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Cellulitis - Is It Serious? Do I Have It? Can It Be Treated?

Cellulitis is a bacterial infection in the skin and deeper tissues, which usually occurs via a break in the skin. It tends to start as a discoloration, with soreness/warmth. It can affect any part of the body, but is more readily found in the lower body, especially the lower limb area.

Cellulitis needs to be identified and treated as quickly as possible, to prevent it getting worse and causing other complications.


Symptoms

Painful, swollen/hot skin.

Red, purple or darker skin (less obvious on black or brown skin).

Fever, Chills & Fatigue.

Fluid blisters in the skin.



Is Cellulitis Serious?

Yes, if left untreated. As MedicineNet points out, the condition can be treated with antibiotics at home, or by hospital medication if the former isn't effective.

However, cellulitis will likely spread and cause further infection if not correctly dealt with.


As MedicineNet also mentions, Some of the serious complications of not treating cellulitis include Sepsis - a form of tissue and organ damage in the body; dead tissue in the body, otherwise known as Gangrene; and Necrotizing fasciitis, which eats into the soft tissues.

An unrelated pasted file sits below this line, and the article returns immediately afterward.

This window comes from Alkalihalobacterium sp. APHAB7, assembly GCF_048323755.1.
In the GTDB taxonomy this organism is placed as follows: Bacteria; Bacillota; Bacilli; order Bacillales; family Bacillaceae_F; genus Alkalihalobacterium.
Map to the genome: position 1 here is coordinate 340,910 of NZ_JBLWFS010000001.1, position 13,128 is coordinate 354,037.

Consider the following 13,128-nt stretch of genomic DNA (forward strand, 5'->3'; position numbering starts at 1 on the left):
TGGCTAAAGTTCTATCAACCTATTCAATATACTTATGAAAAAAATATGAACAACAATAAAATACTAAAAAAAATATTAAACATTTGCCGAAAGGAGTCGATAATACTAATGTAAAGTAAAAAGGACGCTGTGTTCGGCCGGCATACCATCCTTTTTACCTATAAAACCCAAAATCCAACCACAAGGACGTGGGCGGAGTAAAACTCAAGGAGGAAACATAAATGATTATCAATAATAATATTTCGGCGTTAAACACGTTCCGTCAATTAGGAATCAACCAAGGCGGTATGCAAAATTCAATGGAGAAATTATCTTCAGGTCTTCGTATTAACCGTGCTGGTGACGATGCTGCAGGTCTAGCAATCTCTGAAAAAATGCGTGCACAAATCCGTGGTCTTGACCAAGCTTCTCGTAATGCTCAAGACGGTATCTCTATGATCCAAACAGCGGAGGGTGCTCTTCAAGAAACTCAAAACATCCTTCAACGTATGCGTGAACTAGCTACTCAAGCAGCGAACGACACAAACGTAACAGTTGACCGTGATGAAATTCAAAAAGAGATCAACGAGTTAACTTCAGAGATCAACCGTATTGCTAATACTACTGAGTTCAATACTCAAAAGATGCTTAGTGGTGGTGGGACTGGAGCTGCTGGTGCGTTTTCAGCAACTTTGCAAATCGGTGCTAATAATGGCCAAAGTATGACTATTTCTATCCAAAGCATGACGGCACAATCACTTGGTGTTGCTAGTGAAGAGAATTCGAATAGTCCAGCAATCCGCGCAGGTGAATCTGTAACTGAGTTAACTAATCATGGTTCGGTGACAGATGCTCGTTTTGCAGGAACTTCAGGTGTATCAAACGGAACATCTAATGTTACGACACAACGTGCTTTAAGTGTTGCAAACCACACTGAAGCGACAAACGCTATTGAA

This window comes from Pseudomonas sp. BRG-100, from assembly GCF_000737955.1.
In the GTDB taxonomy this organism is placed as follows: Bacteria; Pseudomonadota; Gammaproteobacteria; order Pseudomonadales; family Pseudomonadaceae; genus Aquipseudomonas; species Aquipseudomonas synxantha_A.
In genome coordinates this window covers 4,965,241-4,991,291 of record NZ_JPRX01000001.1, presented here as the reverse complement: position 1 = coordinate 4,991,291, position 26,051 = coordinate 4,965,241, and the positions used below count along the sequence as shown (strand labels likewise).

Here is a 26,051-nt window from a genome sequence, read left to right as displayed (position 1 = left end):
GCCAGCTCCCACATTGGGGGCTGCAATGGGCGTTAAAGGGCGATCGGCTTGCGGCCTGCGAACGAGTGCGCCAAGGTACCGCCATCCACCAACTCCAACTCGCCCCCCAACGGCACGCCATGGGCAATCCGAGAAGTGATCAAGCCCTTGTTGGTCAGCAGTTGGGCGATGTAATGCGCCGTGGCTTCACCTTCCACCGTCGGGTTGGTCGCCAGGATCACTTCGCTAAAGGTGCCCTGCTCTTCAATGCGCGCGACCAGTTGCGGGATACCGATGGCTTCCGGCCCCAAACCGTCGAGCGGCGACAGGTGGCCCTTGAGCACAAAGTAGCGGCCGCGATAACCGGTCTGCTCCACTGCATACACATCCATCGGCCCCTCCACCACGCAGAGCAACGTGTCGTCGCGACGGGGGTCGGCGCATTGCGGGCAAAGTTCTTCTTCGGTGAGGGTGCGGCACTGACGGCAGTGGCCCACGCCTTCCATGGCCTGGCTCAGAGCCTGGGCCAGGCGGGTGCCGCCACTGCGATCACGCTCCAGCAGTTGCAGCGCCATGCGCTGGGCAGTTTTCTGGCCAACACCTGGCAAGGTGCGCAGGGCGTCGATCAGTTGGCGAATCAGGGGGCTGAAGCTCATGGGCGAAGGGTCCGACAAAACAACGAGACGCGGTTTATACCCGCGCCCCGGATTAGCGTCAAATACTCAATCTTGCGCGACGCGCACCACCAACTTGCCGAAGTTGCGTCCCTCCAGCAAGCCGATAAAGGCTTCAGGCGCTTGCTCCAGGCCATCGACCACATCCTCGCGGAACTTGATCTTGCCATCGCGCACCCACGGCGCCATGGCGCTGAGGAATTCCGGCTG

So, it is very important to have cellulitis examined and treated by a qualified healthcare professional as soon as possible.


Do I Have Cellulitis?

It's important to note that cellulitis is not the same as skin conditions such as psoriasis - a disease in the skin, and eczema - inflammation in the skin: cellulitis is an infection in the skin, which can spread to deeper tissues.

Also, cellulitis does not itch.

Cleveland Clinic mentions that cellulitis can lead to flu-like symptoms, an aching body, chills, sweats, and high fever (above 100 degrees Fahrenheit, or 38 degree Celsius).

If you experience any of these symptoms, call you medical emergency health-line immediately.


Can Cellulitis Be Treated?

Yes, it can. Normally, a diagnosis will be made, and then followed up by the appropriate care plan.


Diagnosis

Blood testing, skin testing, and a bacterial culture test - taking a small sample of your body tissue, are used to determine if you have cellulitis.


Treatment & Aftercare

If you are diagnosed with having cellulitis, treatment may likely include having a course of antibiotics, and can be followed up with home remedies such as warm compresses, elevating the infected area, compression wraps/stockings to increase blood flow and reduce any swelling, and anti-inflammatory off-the-shelf meds (Cleveland Clinic).


Ordinarily, you can expect cellulitis to improve 7-10 days after receiving the correct treatment.

After this, it is a case of keeping the area clean & protected, and monitoring any wound to be sure it is healing properly.

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